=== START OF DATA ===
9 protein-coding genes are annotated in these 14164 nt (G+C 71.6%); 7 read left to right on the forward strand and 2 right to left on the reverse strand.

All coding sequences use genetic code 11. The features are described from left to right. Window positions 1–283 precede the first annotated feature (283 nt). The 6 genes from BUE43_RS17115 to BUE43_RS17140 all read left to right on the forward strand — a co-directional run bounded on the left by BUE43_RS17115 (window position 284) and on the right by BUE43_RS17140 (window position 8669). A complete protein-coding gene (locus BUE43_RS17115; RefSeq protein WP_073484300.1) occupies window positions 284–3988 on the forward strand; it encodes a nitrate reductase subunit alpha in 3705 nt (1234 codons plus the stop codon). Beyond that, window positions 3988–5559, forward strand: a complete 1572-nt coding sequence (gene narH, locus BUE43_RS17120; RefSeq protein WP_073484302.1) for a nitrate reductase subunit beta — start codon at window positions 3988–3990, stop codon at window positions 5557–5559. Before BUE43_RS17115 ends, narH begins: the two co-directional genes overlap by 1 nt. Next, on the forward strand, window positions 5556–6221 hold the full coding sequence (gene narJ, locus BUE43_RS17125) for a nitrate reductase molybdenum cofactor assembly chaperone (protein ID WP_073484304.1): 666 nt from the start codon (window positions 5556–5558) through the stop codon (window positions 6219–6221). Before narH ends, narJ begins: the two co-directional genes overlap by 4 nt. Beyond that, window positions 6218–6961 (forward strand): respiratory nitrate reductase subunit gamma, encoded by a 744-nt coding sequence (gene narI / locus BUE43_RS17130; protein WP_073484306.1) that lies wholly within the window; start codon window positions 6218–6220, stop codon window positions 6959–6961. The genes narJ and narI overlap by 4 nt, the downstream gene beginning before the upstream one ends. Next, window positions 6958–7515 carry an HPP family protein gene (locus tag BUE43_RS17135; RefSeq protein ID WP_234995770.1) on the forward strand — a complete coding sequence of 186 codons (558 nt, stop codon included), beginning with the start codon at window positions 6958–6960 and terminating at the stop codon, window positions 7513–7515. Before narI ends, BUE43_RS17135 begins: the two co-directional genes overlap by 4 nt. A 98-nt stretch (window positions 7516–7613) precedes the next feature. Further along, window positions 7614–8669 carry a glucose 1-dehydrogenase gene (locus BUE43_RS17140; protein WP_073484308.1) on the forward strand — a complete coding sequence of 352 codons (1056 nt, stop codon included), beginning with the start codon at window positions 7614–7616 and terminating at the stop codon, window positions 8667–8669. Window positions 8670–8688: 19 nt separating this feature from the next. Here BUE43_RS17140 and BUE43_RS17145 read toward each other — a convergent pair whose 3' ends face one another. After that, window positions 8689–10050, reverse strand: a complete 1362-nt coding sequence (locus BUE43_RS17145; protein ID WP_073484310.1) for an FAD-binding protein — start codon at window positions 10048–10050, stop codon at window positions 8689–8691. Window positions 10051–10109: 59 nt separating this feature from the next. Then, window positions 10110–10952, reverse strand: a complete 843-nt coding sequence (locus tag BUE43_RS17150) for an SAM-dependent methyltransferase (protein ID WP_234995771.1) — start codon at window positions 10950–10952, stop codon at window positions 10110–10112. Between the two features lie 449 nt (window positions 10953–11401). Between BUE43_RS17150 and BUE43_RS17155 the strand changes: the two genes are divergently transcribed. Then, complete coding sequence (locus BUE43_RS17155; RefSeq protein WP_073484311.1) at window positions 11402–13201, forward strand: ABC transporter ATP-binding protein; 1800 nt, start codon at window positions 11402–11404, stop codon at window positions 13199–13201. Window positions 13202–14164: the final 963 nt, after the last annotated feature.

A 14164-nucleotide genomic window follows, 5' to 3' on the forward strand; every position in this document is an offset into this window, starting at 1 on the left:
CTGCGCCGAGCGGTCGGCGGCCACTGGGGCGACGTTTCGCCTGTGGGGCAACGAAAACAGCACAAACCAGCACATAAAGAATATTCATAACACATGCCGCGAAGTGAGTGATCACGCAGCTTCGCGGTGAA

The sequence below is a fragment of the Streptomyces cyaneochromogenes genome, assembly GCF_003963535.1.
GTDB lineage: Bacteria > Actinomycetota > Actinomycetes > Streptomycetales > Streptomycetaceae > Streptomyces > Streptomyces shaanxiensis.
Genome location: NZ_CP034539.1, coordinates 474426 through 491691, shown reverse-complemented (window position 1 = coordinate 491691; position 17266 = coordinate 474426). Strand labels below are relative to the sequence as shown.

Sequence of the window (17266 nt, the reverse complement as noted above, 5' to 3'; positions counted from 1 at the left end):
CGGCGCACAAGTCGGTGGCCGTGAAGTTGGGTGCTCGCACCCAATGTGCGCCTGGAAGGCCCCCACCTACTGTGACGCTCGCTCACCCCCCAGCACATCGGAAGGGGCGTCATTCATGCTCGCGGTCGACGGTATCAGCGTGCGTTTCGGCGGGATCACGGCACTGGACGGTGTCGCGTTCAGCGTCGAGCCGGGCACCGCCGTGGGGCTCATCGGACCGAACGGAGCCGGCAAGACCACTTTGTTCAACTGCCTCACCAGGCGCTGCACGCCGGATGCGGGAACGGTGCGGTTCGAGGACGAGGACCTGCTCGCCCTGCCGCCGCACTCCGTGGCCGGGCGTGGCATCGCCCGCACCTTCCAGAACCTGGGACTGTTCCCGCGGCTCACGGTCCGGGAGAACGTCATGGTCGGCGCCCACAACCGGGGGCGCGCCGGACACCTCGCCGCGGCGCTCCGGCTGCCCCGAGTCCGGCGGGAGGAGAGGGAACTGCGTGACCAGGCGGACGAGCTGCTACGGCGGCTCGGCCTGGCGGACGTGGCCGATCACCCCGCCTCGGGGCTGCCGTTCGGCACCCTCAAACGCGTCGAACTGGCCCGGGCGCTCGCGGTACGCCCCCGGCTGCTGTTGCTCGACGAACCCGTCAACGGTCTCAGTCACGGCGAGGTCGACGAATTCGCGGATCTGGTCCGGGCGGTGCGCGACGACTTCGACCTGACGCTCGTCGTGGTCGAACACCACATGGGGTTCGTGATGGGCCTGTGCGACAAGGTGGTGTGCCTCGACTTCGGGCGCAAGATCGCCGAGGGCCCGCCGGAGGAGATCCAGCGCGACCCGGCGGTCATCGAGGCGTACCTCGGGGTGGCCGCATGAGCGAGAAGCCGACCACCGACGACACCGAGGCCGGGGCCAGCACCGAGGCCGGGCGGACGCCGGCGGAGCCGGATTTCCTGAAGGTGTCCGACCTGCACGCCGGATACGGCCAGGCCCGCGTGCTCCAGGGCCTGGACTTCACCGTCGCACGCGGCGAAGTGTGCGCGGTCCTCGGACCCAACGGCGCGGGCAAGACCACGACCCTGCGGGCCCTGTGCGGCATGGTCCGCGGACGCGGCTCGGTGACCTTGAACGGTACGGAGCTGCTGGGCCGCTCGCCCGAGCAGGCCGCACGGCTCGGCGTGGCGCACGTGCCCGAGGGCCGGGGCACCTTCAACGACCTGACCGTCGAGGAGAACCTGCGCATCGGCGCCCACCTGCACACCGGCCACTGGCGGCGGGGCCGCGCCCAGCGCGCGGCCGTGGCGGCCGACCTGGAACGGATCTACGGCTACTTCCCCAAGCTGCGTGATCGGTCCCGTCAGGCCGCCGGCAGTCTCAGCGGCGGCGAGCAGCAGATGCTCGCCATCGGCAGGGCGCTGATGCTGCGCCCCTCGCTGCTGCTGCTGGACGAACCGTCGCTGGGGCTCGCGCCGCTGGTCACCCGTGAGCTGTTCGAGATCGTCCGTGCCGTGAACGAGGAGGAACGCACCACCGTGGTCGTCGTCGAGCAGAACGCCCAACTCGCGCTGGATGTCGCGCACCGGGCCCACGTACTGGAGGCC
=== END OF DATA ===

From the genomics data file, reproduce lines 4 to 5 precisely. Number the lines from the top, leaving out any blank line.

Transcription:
CTGCGCCGAGCGGTCGGCGGCCACTGGGGCGACGTTTCGCCTGTGGGGCAACGAAAACAGCACAAACCAGCACATAAAGAATATTCATAACACATGCCGCGAAGTGAGTGATCACGCAGCTTCGCGGTGAA

The sequence below is a fragment of the Streptomyces cyaneochromogenes genome, assembly GCF_003963535.1.